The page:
Research Projects of Prof. Dr. Zwierlein
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Current projects

- Fruits of Migration. Heterodox Italian migrants and Central European Culture 1550-1620 (Workshop and volume with Brill, series Intersections)
- Engl. Translation of ´The tamed Prometheus´ (West Virginia University Press)
- 2018-2021 Close Distance. A History of Knowledge of European Merchant Colonies in the Levant, 17th to 19th century (Heisenberg Fellowship, DFG, University Bamberg)

New Conference Project



Sponsored by the Harvard History Department, the Harvard German department, the German Science Foundation (DFG) and the Henkel foundation (Düsseldorf), an interdisciplinary two-place conference on Historicizing Ignorance in Late Medieval and Early Modern History will take place at Harvard University, Robinson Hall and the German Historical Institute Paris. The conference seeks to address how ignorance about phenomena in different epistemic fields of the late medieval and early modern world was recognized (or not), used and coped with, differently from modern times. The Harvard part is devoted to the fields of historiography, the information management of early modern states and empires, on decision making under ignorance, political discourses dealing with and reacting to unknowns, early modern natural science, the coping with ignorance and silence from canon law to continental common law, and in several case studies on humanism, coping with ignorances in travel writing and translations as well as in the visual arts.

Thursday, February 19, 2015
Harvard University, Robinson Hall, Basement Seminar Room
Prof. Dr. Cornel Zwierlein (Bochum/Harvard): Short introductory note

History and the State
Chair: Prof. Dr. Joyce Chaplin (Harvard)

9.15-9.45 Prof. Dr. Lucian Hölscher (Bochum): The Construction of and Coping with empty times in Early Modern Historiography Link

9.45-10.15 Prof. Dr. Cornel Zwierlein (Bochum/Harvard): Borders of Ignorance? Historical knowledge about the Levant regions, 1650-1750 Link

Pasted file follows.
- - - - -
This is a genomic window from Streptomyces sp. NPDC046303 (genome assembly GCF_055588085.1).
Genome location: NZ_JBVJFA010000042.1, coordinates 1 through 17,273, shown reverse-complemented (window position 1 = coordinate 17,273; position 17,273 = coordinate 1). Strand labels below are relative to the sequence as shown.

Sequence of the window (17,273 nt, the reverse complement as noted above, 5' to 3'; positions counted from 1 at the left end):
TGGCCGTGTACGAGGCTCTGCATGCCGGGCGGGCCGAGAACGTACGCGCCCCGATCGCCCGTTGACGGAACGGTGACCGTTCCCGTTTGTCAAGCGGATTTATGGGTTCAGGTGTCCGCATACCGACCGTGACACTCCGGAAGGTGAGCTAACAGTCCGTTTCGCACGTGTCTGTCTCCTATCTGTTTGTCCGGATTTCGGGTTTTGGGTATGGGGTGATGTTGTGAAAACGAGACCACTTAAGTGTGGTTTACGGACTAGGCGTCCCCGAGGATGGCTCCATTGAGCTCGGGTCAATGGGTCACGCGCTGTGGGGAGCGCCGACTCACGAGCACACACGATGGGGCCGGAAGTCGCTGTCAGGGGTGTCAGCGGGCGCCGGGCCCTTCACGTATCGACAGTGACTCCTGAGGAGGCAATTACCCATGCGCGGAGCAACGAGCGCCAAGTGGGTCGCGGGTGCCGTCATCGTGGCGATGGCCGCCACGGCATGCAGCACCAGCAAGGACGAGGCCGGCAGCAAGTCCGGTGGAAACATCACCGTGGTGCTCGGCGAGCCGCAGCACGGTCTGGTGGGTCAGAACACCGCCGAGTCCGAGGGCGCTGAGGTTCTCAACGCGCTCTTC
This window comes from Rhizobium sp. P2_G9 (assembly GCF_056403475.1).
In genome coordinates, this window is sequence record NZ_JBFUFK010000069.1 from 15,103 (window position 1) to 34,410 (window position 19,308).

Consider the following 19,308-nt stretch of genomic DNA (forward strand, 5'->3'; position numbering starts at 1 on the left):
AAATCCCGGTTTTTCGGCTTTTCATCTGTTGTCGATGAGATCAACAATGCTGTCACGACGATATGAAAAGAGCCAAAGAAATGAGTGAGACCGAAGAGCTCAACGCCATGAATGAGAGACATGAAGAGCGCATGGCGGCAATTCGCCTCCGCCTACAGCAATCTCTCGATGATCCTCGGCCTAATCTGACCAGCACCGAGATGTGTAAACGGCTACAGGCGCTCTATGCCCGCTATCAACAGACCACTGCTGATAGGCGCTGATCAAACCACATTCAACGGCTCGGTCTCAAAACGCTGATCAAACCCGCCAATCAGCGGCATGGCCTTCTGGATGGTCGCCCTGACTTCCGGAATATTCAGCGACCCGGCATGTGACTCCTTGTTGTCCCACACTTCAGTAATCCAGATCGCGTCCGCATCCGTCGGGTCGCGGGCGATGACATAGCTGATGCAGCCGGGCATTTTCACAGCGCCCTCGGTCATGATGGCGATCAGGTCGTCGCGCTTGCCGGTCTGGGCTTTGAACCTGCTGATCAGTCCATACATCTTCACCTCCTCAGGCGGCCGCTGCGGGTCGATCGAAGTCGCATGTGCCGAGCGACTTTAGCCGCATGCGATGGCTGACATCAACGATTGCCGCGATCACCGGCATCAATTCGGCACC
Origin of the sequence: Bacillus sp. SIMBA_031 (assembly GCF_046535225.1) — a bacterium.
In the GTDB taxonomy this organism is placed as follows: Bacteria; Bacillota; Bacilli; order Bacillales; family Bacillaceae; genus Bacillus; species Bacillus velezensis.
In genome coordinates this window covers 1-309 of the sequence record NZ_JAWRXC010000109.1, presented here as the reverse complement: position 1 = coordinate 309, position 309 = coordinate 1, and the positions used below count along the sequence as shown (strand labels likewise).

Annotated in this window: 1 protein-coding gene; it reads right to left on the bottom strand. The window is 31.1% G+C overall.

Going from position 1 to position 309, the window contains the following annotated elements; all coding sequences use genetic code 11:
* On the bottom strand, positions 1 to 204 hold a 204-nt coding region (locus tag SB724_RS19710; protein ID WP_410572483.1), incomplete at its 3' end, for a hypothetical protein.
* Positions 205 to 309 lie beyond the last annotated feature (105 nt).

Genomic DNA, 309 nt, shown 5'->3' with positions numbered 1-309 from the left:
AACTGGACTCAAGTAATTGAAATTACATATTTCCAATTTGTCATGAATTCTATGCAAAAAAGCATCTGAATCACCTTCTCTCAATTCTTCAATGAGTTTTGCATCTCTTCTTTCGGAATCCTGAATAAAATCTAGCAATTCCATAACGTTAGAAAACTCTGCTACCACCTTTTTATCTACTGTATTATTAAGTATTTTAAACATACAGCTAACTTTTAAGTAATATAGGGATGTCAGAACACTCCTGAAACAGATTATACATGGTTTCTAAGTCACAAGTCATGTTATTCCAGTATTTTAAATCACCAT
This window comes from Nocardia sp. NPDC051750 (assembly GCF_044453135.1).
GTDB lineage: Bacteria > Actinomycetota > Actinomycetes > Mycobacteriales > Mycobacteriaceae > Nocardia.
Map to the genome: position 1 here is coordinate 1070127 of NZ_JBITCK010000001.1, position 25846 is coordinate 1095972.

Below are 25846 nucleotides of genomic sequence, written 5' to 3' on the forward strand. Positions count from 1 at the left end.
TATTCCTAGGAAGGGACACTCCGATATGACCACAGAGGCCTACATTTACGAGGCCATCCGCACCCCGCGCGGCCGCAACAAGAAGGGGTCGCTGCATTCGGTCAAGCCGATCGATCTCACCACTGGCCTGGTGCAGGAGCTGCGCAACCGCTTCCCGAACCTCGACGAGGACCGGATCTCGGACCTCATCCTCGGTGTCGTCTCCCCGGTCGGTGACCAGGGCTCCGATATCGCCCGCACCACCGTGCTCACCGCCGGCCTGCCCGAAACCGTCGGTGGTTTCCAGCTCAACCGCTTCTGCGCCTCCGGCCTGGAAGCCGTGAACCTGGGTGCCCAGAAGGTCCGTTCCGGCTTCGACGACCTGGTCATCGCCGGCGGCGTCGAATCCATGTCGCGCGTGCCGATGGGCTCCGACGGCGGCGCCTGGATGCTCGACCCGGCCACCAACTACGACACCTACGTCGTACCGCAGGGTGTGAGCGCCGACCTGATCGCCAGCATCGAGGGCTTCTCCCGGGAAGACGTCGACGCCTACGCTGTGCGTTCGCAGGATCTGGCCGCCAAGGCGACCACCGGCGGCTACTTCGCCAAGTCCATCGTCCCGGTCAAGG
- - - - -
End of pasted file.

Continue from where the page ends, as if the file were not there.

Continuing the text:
10.15-10.45 Dr. William O'Reilly (Cambridge/UK / Harvard Weatherhead): East or west? Choosing without knowing in seventeenth and eighteenth-century migration

10.45-11.15 Discussion

11.15-11.30 Coffee Break

Chair: Prof. Dr. Joyce Chaplin (Harvard)

11.30-12 Dr. Andrew McKenzie-McHarg (Cambridge/UK): The Role of the Unknown Superiors in the Emergence of Late Enlightenment Conspiracy Theories Link

12-12.30 Dr. Albert Schirrmeister (HU Berlin/EHESS Paris): Ignorance before a war: attitudes and action of expectation (Spanish War of Succession) Link

12.30-1 Dicussion

1-1.45 Lunch

Chair: Prof. Dr. Joyce Chaplin (Harvard)

1.45-2.15 Dr.des. Eleonora Rohland (Bochum/Zürich): Dealing with hurricanes and Mississippi floods in New Orleans, 1718-1794. Environmental (non-) knowledge in a colonial context Link

2.15-2.45 Louis Gerdelan (Harvard): Storms of controversy and the intellectual climate of meteorology in Britain and France in the late seventeenth and early eighteenth centuries Link

2.45-3 Discussion

Friday, February 20, 2015
Harvard University, Robinson Hall, Lower Library Room
Humanism and Visual representation

10-10.30 Prof. Dr. John Hamilton (Harvard): Voluptas carnis: Allegory and Nonknowledge in Pieter Aersten's Det fedde køkken